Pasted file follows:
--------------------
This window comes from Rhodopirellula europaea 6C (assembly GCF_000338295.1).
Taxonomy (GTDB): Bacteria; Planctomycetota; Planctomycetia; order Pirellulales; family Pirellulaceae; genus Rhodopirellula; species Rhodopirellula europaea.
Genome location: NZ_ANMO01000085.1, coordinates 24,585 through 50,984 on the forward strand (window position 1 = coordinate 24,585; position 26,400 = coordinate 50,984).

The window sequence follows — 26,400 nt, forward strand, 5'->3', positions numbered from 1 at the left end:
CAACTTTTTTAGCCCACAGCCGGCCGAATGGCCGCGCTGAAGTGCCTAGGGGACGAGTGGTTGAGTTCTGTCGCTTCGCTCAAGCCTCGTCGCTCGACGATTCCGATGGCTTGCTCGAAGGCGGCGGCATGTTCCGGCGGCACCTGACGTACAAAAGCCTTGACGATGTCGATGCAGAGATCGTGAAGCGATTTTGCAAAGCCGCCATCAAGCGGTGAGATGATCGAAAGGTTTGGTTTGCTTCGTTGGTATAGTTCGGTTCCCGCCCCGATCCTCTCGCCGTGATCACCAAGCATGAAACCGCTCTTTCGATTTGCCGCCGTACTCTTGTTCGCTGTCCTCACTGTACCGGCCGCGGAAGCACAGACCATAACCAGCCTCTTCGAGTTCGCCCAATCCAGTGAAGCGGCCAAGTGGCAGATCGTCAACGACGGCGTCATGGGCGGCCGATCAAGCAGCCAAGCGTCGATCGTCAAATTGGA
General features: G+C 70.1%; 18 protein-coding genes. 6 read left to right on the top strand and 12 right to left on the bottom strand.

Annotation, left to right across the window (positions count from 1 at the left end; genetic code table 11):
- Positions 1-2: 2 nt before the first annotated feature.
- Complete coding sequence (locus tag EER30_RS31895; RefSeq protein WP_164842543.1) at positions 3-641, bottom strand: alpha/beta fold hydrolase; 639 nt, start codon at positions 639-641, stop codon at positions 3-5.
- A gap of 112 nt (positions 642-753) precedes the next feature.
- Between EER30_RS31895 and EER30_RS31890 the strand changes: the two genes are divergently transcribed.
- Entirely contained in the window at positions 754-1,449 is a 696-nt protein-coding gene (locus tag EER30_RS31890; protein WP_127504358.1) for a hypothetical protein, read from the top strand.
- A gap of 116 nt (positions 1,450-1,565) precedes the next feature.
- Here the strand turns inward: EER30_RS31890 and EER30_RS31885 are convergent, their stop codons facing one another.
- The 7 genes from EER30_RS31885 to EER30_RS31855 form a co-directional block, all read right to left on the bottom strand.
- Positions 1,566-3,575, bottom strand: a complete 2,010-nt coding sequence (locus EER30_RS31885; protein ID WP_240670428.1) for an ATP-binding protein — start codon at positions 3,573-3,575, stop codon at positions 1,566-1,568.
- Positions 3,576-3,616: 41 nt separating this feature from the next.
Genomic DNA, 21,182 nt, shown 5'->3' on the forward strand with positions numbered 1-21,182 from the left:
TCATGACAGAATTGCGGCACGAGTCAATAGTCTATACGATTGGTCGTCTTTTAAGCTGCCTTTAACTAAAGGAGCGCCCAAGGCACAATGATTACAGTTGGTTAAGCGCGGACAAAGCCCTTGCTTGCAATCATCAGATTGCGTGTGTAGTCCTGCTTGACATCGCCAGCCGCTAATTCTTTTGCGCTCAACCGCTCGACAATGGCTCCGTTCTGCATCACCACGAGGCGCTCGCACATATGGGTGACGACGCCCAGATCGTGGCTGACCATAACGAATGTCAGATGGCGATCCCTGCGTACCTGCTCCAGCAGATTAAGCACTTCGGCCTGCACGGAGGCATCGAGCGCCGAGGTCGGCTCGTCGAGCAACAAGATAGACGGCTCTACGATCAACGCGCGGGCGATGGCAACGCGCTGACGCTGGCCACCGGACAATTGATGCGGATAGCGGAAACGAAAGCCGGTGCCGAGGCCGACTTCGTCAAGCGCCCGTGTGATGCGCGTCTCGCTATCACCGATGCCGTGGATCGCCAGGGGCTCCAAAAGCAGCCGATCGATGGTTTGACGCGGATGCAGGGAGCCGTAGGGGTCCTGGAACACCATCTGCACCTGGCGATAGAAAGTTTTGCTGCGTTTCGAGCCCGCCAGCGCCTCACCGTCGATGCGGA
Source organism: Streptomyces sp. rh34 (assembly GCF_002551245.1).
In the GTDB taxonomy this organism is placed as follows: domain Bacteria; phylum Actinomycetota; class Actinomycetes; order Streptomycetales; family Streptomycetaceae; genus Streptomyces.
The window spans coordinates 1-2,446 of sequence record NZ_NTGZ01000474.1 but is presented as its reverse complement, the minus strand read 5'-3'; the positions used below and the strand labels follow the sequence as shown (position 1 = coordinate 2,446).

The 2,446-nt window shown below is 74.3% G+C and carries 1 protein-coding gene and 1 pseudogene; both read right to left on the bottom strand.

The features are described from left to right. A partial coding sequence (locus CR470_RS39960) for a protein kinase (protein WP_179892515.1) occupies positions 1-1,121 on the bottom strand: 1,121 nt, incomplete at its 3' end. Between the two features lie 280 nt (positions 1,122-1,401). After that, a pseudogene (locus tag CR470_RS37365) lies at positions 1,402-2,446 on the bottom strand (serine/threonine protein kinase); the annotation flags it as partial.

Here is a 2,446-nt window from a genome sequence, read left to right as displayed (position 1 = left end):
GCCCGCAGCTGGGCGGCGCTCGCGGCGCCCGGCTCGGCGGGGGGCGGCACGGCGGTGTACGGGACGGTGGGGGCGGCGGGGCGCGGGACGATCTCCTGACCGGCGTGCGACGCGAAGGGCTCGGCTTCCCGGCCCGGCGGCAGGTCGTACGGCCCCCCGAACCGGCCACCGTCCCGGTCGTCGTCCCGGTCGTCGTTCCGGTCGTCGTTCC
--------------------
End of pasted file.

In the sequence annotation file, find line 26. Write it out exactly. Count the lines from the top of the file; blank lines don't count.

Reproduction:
GCCCGCAGCTGGGCGGCGCTCGCGGCGCCCGGCTCGGCGGGGGGCGGCACGGCGGTGTACGGGACGGTGGGGGCGGCGGGGCGCGGGACGATCTCCTGACCGGCGTGCGACGCGAAGGGCTCGGCTTCCCGGCCCGGCGGCAGGTCGTACGGCCCCCCGAACCGGCCACCGTCCCGGTCGTCGTCCCGGTCGTCGTTCCGGTCGTCGTTCC